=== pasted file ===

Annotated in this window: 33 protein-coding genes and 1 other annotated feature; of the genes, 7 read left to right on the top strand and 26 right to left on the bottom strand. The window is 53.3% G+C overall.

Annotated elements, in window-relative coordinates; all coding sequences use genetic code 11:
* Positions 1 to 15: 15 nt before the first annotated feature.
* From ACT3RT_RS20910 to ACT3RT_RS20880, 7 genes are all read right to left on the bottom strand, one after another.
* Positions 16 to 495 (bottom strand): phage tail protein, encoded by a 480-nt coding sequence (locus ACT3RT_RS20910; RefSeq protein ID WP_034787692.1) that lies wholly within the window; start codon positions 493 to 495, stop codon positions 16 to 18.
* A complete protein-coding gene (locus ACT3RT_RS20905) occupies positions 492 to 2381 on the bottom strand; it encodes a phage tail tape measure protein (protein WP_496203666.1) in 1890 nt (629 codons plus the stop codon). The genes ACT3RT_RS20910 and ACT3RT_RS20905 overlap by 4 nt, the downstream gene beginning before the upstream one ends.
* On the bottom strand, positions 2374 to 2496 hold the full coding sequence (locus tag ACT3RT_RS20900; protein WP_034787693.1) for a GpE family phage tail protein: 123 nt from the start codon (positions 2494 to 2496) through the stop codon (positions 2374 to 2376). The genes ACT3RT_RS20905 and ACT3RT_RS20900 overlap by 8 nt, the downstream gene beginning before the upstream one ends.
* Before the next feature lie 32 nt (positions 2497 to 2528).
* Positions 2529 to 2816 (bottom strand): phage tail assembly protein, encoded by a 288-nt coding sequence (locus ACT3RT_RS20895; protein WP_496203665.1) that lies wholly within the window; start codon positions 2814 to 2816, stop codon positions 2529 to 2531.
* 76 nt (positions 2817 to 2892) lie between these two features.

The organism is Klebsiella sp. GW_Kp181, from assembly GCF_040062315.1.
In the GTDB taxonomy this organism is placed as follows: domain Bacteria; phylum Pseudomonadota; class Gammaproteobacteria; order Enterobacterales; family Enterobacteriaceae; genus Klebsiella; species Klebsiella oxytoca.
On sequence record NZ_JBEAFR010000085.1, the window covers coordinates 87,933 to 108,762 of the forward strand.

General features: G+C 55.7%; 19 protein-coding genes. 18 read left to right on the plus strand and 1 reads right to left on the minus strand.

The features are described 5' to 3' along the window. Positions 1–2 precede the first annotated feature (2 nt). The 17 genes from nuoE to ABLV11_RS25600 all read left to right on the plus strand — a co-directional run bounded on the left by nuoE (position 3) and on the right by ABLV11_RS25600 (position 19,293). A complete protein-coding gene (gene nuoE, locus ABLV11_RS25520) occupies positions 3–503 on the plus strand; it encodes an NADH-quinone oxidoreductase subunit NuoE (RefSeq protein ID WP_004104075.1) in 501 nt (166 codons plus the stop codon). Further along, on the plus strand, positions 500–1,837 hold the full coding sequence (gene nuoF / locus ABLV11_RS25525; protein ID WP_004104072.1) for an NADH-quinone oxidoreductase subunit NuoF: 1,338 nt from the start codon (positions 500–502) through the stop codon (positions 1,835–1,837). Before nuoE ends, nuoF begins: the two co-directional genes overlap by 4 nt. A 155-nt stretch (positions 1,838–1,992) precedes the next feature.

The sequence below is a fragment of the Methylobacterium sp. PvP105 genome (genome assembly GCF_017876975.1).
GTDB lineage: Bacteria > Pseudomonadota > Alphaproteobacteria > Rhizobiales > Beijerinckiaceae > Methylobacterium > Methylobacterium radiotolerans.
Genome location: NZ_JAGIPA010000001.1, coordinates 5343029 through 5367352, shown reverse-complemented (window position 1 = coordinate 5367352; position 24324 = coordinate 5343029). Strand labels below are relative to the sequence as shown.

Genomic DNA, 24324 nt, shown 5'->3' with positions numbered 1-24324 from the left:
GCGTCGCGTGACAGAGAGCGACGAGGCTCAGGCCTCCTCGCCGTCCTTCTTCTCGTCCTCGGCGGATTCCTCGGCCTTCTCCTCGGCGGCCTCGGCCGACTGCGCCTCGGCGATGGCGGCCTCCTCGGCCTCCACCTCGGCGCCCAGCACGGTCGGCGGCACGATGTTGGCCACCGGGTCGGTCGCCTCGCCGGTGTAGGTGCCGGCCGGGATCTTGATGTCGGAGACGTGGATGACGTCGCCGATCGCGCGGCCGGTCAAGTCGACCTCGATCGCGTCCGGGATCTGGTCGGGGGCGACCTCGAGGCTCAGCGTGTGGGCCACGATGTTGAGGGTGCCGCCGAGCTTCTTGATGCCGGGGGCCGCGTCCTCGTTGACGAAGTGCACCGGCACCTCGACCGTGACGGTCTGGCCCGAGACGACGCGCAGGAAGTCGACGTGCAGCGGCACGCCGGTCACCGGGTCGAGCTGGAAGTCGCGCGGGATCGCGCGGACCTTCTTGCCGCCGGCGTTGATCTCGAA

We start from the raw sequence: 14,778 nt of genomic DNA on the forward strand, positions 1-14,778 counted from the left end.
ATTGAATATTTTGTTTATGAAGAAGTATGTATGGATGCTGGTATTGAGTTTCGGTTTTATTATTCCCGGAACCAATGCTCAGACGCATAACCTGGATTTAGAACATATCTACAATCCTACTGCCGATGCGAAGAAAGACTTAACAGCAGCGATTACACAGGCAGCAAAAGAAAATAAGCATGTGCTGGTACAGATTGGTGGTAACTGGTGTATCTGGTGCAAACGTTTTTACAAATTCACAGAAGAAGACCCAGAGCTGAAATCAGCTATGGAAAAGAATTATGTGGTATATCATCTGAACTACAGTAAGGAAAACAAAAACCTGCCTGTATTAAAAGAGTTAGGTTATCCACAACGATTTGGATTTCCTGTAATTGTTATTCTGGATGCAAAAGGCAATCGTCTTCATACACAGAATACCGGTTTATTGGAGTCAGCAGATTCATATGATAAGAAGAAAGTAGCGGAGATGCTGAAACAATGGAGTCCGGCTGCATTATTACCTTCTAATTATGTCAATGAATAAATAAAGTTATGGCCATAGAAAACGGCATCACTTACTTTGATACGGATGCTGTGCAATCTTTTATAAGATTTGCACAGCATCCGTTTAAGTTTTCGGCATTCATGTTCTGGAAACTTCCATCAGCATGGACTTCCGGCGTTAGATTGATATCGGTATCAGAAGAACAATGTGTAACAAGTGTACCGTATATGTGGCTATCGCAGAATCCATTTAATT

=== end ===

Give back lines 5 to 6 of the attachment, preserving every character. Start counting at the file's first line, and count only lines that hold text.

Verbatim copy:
* Positions 16 to 495 (bottom strand): phage tail protein, encoded by a 480-nt coding sequence (locus ACT3RT_RS20910; RefSeq protein ID WP_034787692.1) that lies wholly within the window; start codon positions 493 to 495, stop codon positions 16 to 18.
* A complete protein-coding gene (locus ACT3RT_RS20905) occupies positions 492 to 2381 on the bottom strand; it encodes a phage tail tape measure protein (protein WP_496203666.1) in 1890 nt (629 codons plus the stop codon). The genes ACT3RT_RS20910 and ACT3RT_RS20905 overlap by 4 nt, the downstream gene beginning before the upstream one ends.